NiCads for that reason.


Do NiMH short out or fail if self-discharged,like NiCds?
If not,then they can be stored,then simply charged up before use,-without
needing to buy new packs.

--
Jim Yanik
jyanik
at
kua.net
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Default Battery memory( NiCad) Pulse charge it !!

1) Pulse charge and it will return to full energy if it is
still in infancy .

Never deep cycle any battery . Batterys die for being NOT fully
charged . Leave them discharged is to shorten life .
----------------
2) NimH and Nicad lose 10% in 1 day , Li-Ion lose 1% .
I gambled on 100 NimH "LenMars" 2.5 aH AA's
from Buy.com .. 25% loss in 1 day , load tested OK ,
i tossed them , not worth my time .

-----------------------------------------------------------------------
more ........................
Pulse charge a nicad and it "loses" its memory , return full energy
..
......... a 4 amp pow supply with a simple Resistor works great .
C cell ( NiCad ,NimH) , as in drills , can take 2-3 amps til
about 1pt36 vdc
(((Linux crap apps ! Konquerer ..Cant see the text , too small , no way
to
change it so i use pt for decimal point ))))))))

1 ) so pulse with a very low Z pow supply at 1pt48
to 1pt5 vdc
per cell and a Resistor of 0pt25 ohms . Theorectically ,
you must select R ( 0pt25) carefully , use scope to see the
lighter
amps , for it will heat up if too much amps above 1pt38 vdc .
2) but since current is so hi and pow supply is
likely to
help the current limit anyway , just measure the current above
1pt36 to 1pt37 vdc and adj the supply
Voltage instead of doin the Resistor .
Now the resistor limiter is inside your pow supply and you can
simply
vary period of pulse to "tame" the circuit and keep batteries cool .
Never charge a hot battery ( 110F ) , they dry up , short life .
Velleman has o'scope ( HPS-40 for $250 ) .

BTW
Clever battery chargers use a 2 step current limit , but more clever
is to make the heavy current , resistor controlled .
BTW Li-Ion need a charge rate of less than "c" til 3.6 to 3.65
VDC
at 25 Deg C . ( I.E. Sony 920 Notebook has 2.2 aH cells in parallel
so 4.4 times 3 sets in series
+12v in | |
| |
Ground | |
-means less than about 4 amps
til 3.6 vdc ...Thus the pow supply will show 4.9 amps to pow notebook
and charge both ( batts/Notebook) same time .

These Li-Ions are worth your while even if you are poor .
They will Kill Nicad/Nimh for they have
1) more energy per cubic inch ...
2) same VERY hi discharge rates .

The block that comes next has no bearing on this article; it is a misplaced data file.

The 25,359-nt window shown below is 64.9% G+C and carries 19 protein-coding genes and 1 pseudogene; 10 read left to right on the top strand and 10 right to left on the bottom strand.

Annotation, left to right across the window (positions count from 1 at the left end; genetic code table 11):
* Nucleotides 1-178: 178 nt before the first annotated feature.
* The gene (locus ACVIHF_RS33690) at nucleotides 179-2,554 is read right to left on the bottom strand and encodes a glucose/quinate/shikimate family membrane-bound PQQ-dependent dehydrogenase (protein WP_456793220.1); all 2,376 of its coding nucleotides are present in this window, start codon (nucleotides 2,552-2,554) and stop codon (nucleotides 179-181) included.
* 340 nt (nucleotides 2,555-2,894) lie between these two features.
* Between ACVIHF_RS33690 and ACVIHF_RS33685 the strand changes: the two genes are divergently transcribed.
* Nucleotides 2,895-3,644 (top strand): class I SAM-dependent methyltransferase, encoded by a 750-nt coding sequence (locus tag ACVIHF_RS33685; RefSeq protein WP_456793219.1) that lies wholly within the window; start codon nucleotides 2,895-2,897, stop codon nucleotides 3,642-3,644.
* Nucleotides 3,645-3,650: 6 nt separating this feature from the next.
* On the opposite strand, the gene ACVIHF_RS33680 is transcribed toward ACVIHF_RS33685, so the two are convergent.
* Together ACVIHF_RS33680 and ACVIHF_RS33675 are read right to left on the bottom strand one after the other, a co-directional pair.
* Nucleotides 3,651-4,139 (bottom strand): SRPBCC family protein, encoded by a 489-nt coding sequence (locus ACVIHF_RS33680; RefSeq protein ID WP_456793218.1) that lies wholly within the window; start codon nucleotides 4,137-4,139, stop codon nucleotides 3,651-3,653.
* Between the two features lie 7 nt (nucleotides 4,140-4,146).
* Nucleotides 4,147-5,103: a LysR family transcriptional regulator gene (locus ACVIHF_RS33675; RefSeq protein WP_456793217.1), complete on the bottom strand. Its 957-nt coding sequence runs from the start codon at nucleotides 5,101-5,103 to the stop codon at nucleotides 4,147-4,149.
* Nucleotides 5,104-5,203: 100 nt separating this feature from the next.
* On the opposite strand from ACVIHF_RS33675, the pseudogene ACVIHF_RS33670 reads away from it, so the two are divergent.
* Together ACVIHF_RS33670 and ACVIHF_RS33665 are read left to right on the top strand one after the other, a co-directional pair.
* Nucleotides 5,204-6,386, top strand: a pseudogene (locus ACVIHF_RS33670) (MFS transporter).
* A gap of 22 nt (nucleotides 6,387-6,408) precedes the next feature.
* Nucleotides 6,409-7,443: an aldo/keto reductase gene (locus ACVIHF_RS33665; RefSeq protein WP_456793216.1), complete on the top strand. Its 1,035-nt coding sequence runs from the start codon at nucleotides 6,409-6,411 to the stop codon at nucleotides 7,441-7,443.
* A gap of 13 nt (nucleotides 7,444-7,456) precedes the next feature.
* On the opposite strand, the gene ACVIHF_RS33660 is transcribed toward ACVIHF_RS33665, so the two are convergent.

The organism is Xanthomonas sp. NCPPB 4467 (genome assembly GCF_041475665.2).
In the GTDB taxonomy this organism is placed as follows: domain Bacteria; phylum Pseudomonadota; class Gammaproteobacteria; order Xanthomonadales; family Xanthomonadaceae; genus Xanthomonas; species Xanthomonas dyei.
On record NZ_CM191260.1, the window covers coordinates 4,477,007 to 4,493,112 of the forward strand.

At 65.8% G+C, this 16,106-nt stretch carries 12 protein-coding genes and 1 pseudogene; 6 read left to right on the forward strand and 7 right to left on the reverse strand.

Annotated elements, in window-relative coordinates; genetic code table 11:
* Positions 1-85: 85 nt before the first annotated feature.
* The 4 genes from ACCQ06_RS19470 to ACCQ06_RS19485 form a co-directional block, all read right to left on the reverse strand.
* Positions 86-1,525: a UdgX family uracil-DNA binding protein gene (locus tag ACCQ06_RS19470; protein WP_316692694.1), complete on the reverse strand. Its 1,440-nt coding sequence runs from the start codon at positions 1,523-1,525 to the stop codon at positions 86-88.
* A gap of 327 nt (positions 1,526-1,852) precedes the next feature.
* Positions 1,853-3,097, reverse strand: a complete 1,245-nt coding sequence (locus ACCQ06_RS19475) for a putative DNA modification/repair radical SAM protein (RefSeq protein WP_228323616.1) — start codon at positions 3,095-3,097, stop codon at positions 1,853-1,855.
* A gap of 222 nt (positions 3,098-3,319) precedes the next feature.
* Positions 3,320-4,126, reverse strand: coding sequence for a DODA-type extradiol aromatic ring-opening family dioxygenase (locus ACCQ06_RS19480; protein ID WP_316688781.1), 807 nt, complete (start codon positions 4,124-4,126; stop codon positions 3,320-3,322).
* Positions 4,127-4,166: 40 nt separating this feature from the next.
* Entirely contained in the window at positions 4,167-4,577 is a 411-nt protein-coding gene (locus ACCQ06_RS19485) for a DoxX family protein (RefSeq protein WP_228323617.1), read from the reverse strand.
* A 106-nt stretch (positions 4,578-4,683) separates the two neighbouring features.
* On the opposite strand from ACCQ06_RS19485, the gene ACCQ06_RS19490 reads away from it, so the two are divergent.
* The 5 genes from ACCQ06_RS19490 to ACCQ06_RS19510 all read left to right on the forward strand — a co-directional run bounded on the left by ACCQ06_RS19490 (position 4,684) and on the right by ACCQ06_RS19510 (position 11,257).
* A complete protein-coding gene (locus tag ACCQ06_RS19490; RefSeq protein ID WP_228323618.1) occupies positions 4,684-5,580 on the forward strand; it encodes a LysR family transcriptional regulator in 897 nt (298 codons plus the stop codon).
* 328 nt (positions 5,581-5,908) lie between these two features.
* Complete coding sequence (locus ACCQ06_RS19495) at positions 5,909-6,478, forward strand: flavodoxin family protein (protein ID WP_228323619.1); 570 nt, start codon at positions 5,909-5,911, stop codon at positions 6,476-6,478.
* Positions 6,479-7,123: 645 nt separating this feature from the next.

3) but retain energy beyond a week .
dont fear paralleling , Li-Ions have much less cross talk ( discharge
of lower volt cell by the higher volt cell ) than anything ....


Off Topic Your Z-6 Minolta DigiCam will NOT like alkalines
You must use NimH for the hi power needed . And it dont like
heat , remove batteries to allow heat to escape for 15 minutes
and you can shoot again ... I guess refurbished can mean a
tax dodge , the Camera IS new ! The price drop is combo
of Loss Leader and a pass thru of tax .

__________________________________________________ ___________________________________


Dan_Musicant wrote:
I have a Panasonic 12v (NiCads) cordless drill/driver with 2 batteries
and it seems to me that the batteries aren't holding a charge very well.
They are around 3-4 years old, lightly used. They seem to charge too
quickly. If I leave them in the charger after the charger shows them as
fully charged and let them trickle charge, will that top them up? I
haven't been doing that.

Is this a loss of capacity of the batteries? Is there some way I can
restore the capacity of the batteries? Any experience with these? Thanks
for any ideas, info, suggestions, etc.

Dan


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Posts: 26
Default Battery memory on NiCad cordless drill

Months ? Nicads ? Wet Cell , in a plane ... OK .
Dry types? from da store , for your drill ? naaaaaah .
50% in a 20 days !!

Li-Ion is high rate power , loss can be 1% /month .
priced out of reach , ..... I tossed all my Nimh !
Just too good to be intimadated by price !
But they die if too much amps charge above the 3.65 vdc level .

All batteries will float if the amps are very low .

( BTW Harbor Fright tiny driver $20 , w/ Li-Ion has no greater than
a 1 aH single cell ) .


George E. Cawthon wrote:
Jim Yanik wrote:
Dan_Musicant wrote in
:

I have a Panasonic 12v (NiCads) cordless drill/driver with 2 batteries
and it seems to me that the batteries aren't holding a charge very well.
They are around 3-4 years old, lightly used. They seem to charge too
quickly. If I leave them in the charger after the charger shows them as
fully charged and let them trickle charge, will that top them up? I
haven't been doing that.


some chargers are designed to be able to leave the pack in,some are not.
You need to check your manual.
Is this a loss of capacity of the batteries? Is there some way I can
restore the capacity of the batteries? Any experience with these? Thanks